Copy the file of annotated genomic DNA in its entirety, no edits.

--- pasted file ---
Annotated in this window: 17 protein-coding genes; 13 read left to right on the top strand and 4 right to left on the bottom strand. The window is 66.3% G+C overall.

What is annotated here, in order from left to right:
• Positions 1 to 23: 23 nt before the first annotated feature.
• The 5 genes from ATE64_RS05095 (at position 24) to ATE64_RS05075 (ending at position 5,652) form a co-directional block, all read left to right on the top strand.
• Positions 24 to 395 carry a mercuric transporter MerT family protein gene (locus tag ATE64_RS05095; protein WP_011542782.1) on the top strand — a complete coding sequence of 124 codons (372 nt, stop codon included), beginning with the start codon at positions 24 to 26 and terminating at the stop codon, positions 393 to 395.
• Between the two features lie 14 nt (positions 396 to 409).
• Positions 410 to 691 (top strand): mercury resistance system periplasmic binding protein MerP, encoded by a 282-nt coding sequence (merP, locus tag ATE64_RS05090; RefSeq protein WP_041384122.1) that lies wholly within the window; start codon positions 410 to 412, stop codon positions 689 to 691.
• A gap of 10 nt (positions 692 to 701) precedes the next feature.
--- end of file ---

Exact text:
Annotated in this window: 17 protein-coding genes; 13 read left to right on the top strand and 4 right to left on the bottom strand. The window is 66.3% G+C overall.

What is annotated here, in order from left to right:
• Positions 1 to 23: 23 nt before the first annotated feature.
• The 5 genes from ATE64_RS05095 (at position 24) to ATE64_RS05075 (ending at position 5,652) form a co-directional block, all read left to right on the top strand.
• Positions 24 to 395 carry a mercuric transporter MerT family protein gene (locus tag ATE64_RS05095; protein WP_011542782.1) on the top strand — a complete coding sequence of 124 codons (372 nt, stop codon included), beginning with the start codon at positions 24 to 26 and terminating at the stop codon, positions 393 to 395.
• Between the two features lie 14 nt (positions 396 to 409).
• Positions 410 to 691 (top strand): mercury resistance system periplasmic binding protein MerP, encoded by a 282-nt coding sequence (merP, locus tag ATE64_RS05090; RefSeq protein WP_041384122.1) that lies wholly within the window; start codon positions 410 to 412, stop codon positions 689 to 691.
• A gap of 10 nt (positions 692 to 701) precedes the next feature.